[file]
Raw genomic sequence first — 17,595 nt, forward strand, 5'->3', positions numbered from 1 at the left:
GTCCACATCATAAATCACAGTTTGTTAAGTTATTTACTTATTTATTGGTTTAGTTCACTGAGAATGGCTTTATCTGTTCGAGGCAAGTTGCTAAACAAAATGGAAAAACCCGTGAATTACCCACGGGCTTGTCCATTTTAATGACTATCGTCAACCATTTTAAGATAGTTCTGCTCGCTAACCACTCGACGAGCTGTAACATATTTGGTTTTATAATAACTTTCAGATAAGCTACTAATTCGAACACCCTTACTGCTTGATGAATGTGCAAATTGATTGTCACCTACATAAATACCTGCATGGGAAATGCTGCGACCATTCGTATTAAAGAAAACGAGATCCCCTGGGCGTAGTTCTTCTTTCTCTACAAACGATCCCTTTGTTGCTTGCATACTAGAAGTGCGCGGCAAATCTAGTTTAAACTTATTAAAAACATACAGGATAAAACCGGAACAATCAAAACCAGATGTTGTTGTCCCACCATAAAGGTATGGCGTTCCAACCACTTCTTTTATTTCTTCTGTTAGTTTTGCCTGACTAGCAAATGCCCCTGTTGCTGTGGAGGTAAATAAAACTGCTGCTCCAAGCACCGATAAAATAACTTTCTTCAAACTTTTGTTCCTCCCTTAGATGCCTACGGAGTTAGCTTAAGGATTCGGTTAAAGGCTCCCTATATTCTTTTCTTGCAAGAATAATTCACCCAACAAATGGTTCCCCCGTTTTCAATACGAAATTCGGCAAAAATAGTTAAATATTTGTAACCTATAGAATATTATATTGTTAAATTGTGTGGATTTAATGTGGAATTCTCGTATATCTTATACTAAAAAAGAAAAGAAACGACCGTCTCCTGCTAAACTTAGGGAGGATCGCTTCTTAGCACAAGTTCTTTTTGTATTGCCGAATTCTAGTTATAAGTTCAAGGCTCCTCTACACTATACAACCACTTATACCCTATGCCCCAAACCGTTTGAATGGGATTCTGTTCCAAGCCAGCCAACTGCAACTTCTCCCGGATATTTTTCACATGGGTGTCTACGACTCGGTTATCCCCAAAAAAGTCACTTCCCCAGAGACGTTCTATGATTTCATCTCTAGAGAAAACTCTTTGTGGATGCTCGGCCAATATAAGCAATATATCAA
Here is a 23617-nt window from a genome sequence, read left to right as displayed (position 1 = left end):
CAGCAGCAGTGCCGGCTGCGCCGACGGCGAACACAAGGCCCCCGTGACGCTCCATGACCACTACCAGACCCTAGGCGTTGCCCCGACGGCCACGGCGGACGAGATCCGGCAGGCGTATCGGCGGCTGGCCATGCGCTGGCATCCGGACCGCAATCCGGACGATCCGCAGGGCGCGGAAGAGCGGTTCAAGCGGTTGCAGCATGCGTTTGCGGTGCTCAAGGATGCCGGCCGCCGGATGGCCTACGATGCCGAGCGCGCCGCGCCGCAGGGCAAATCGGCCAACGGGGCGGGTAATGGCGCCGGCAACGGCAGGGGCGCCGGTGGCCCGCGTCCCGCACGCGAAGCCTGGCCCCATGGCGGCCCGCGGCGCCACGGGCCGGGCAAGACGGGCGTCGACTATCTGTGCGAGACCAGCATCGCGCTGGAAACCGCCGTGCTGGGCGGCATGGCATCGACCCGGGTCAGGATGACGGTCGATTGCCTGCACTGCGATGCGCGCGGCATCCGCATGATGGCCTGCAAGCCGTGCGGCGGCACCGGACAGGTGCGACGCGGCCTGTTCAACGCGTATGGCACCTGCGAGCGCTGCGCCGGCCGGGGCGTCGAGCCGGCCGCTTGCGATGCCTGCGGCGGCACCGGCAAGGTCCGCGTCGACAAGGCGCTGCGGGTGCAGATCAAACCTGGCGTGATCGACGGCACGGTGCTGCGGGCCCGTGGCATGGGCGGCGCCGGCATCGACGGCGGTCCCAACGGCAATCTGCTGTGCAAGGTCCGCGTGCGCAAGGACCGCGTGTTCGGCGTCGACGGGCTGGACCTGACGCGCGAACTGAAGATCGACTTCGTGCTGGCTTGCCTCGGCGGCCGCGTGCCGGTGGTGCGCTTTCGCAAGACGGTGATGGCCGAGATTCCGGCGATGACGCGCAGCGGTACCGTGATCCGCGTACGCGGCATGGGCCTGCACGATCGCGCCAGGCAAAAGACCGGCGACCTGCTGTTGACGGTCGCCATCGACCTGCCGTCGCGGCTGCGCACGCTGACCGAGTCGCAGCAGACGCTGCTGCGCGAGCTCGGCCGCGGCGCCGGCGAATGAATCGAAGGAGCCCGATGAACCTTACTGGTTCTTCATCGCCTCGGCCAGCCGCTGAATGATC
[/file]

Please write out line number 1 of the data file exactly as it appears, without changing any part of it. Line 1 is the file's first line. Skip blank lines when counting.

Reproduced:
Raw genomic sequence first — 17,595 nt, forward strand, 5'->3', positions numbered from 1 at the left: